Rigor is defined as thorogh, exact, and demanding. Common Core has raised the bar of expectations in our classrooms. The level of Rigor must be raised to raise the achievement of the studetns we serve.
Mr. Heick outlines Myths about Rigor and Why Rigor is important.
Myth #1: Lots of Homework is a Sign of Rigor
Myth #2: Rigor Means Doing More
Myth #3: Rigor is Not For Everyone
Myth #4: Providing Support Means Lessening Rigor
Myth #5: Resources Do Not Equal Rigor
Why Rigor Matters
Rigor matters because it imposes cognitive load on students, forcing them to confront misconceptions, reconsider positions, separate the implicit from the explicit, and other critical thinking practices that distinguish shaky familiarity from true understanding.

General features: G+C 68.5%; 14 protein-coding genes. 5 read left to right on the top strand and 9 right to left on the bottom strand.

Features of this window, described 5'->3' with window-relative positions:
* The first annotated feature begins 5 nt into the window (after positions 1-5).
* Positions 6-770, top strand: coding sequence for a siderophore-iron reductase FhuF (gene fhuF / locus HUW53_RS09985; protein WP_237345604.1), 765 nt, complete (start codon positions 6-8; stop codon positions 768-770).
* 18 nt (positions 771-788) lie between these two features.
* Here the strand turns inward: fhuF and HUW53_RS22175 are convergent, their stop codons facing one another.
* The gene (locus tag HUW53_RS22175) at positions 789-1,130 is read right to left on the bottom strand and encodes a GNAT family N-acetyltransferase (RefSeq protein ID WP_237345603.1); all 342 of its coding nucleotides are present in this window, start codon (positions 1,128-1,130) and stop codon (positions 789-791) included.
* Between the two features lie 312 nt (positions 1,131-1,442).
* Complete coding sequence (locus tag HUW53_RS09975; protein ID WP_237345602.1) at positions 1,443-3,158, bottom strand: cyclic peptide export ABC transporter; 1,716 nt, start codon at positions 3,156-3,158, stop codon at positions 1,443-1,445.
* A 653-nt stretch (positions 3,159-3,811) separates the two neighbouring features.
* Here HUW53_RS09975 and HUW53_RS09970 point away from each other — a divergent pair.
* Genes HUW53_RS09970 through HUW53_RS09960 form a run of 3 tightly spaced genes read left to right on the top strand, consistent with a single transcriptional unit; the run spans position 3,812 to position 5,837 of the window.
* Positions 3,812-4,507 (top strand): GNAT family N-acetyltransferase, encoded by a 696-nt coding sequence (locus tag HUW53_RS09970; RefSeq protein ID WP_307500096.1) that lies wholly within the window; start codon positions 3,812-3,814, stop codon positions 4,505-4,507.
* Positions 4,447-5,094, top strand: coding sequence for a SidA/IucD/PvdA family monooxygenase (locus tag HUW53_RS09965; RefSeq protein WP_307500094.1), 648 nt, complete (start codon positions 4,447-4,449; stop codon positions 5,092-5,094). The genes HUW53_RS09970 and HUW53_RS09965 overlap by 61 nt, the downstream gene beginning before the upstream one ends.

Then he shares 10 strategies for adding Rigor.
1. Necessitate a transfer of understanding
2. Require students to synthesizing multiple sources
3. Design tasks with multiple steps that build cognitively
4. Use divergent perspectives
5. Use divergent media forms
6. Break away from content-area convention
7. Require design thinking (often in project-based learning)
8. Require long-term observation or analysis
9. Study nuance
10. Require students to take and defend positions